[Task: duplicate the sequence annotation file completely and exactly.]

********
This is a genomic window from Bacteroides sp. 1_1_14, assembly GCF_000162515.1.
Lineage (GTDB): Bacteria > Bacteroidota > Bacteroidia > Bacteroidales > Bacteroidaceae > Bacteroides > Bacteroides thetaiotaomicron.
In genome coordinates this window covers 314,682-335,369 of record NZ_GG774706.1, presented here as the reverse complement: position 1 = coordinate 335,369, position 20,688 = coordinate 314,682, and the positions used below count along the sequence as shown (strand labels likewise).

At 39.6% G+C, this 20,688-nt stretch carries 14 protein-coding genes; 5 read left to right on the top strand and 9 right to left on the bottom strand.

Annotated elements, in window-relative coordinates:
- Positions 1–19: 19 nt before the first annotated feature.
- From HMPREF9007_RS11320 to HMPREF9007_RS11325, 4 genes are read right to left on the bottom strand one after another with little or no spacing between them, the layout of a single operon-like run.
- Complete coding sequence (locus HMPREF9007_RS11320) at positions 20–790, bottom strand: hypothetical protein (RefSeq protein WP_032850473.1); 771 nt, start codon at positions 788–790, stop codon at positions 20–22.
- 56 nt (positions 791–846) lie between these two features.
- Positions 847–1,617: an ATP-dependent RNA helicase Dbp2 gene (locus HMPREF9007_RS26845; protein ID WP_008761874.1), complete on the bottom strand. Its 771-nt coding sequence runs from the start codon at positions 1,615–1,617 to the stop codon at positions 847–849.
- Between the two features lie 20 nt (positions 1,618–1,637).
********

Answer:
This is a genomic window from Bacteroides sp. 1_1_14, assembly GCF_000162515.1.
Lineage (GTDB): Bacteria > Bacteroidota > Bacteroidia > Bacteroidales > Bacteroidaceae > Bacteroides > Bacteroides thetaiotaomicron.
In genome coordinates this window covers 314,682-335,369 of record NZ_GG774706.1, presented here as the reverse complement: position 1 = coordinate 335,369, position 20,688 = coordinate 314,682, and the positions used below count along the sequence as shown (strand labels likewise).

At 39.6% G+C, this 20,688-nt stretch carries 14 protein-coding genes; 5 read left to right on the top strand and 9 right to left on the bottom strand.

Annotated elements, in window-relative coordinates:
- Positions 1–19: 19 nt before the first annotated feature.
- From HMPREF9007_RS11320 to HMPREF9007_RS11325, 4 genes are read right to left on the bottom strand one after another with little or no spacing between them, the layout of a single operon-like run.
- Complete coding sequence (locus HMPREF9007_RS11320) at positions 20–790, bottom strand: hypothetical protein (RefSeq protein WP_032850473.1); 771 nt, start codon at positions 788–790, stop codon at positions 20–22.
- 56 nt (positions 791–846) lie between these two features.
- Positions 847–1,617: an ATP-dependent RNA helicase Dbp2 gene (locus HMPREF9007_RS26845; protein ID WP_008761874.1), complete on the bottom strand. Its 771-nt coding sequence runs from the start codon at positions 1,615–1,617 to the stop codon at positions 847–849.
- Between the two features lie 20 nt (positions 1,618–1,637).